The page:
Board members must fully understand their duties and responsibilities set forth in the association’s governing documents. To that end, in the case of O’Brien v. Christensen, 422 Mass. 281 (1996), two men were injured when a railing on a third floor porch of a building gave way and they fell more than twenty-five (25) feet onto a neighbor’s porch. The plaintiffs brought suit against the condominium trustee, carpenter who had repaired the railing that failed and the middleman who had hired the contract on behalf of the trustee. The Supreme Judicial Court found that the condominium trustee’s liability was determined by the express obligations contained within the condominium’s declaration of trust which required the trustee to “make repairs, additions, improvements to or alterations of the common elements and to be responsible for the proper maintenance and repair of the common elements,” and that the condominium trustee was therefore liable for the negligence of the contractor.
While some claims brought against community association boards and their members are covered by a directors and officers insurance policy (hereinafter “D&O policy”), there are of course situations where a judgment could enter for an amount which far exceeds any insurance available. Further, board members should be aware that in those circumstances wherein an insurer agrees to defend a claim under a reservation of rights, the insurer could withdraw coverage of the claim at any time if it comes into possession of information which would render the claim to be excluded under the applicable policy, such as often the case with punitive damages or intentional torts (such as fraud or intentional infliction of emotional distress). Additionally, many D&O policies will note cover claims of slander, libel or defamation or cover claims relating to environmental pollution.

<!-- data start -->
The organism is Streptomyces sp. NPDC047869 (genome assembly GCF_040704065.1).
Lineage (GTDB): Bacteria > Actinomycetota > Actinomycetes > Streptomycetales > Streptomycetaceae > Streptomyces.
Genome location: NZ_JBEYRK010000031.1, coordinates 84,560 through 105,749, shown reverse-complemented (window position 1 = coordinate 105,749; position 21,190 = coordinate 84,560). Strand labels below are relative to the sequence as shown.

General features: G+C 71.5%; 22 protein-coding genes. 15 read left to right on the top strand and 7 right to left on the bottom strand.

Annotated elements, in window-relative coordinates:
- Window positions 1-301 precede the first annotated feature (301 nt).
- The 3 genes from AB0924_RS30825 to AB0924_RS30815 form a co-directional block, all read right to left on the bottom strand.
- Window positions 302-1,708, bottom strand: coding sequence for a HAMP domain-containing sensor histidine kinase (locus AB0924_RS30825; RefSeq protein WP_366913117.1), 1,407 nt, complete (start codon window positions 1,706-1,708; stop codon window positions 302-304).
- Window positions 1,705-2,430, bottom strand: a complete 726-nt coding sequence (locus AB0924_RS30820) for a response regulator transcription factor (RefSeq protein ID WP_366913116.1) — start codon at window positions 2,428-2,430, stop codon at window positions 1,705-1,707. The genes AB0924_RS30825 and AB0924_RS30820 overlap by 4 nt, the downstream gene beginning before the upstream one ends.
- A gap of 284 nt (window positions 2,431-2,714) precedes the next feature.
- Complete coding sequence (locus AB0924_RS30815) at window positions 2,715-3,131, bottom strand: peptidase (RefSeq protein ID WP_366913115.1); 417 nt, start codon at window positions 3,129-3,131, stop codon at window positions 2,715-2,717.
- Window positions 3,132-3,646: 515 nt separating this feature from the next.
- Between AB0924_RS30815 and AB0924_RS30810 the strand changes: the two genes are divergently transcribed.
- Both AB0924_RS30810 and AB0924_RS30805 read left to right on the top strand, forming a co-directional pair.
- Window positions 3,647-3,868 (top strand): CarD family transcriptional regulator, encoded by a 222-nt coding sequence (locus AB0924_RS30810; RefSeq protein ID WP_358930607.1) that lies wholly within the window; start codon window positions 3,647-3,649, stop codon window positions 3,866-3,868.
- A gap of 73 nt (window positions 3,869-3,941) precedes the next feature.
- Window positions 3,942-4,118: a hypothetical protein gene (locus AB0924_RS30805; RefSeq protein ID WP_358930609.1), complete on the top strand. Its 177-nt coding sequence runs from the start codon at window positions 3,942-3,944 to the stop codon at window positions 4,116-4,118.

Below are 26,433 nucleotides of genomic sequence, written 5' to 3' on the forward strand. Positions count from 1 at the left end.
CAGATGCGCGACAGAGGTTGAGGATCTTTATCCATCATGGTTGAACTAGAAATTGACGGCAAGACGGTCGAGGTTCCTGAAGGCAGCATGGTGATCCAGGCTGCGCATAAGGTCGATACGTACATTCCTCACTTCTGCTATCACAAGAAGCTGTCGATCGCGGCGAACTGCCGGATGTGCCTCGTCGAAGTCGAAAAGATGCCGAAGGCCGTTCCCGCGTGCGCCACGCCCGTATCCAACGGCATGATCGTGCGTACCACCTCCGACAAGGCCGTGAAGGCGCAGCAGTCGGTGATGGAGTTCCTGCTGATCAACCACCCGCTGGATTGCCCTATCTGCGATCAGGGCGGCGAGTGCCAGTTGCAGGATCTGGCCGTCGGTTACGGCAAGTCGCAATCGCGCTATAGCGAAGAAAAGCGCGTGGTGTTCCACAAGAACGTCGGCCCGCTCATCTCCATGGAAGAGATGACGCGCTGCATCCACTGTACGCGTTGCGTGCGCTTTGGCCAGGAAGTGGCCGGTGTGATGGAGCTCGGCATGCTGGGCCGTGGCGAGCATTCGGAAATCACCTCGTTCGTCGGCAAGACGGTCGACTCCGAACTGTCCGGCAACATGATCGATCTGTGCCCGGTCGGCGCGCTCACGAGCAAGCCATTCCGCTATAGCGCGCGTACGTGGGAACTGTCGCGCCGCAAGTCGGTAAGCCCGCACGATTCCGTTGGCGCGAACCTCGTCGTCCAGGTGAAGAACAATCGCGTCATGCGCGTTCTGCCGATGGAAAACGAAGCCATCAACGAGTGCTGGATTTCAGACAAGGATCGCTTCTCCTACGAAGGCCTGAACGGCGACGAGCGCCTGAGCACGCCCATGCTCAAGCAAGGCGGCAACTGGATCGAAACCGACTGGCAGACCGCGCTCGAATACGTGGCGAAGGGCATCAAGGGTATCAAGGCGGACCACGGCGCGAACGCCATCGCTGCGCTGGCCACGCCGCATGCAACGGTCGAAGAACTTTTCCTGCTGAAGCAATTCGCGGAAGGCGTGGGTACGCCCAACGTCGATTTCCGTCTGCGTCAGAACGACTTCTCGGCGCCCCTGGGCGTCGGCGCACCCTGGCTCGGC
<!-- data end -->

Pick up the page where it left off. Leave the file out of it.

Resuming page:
Practically speaking, all board members should abide by what is often referred to as the “business judgment rule,” which requires a board member to act on an informed basis (and not in haste), in good faith and in the best interests of the association. Further, board members should avoid participating in actions of the association wherein there may be a conflict of interest, i.e., is the board member asking the association to waive a fine assessed to his or her own account? Also, board members should be cautious about acting outside of the scope of their authority. For example, if the board collectively votes to take action with respect to a certain matter, an individual board member dissenting from such vote, cannot then take action to undermine the vote of the entire board.
It is often remarked that volunteers of community associations have “thankless” roles, and the old adage that “no good deed goes unpunished” may ring true for those persons facing liability for acting as a member of a community association board. For those board members making informed decisions, in good faith, and in the best interests of the association, there are certainly safeguards (however, not fail safes) to avoid personal liability found through statute, case law, the association’s governing documents and insurance. However, for those board members that are still wary of their exposure to liability, it may be beneficial to meet with the association’s counsel to discuss the specific duties and responsibilities owed to their particular association and to engage in a risk management assessment with counsel to identify any acts or practices that may expose the individual board members to liability.
If you have any questions regarding this article, please contact Jennifer Barnett at email@example.com.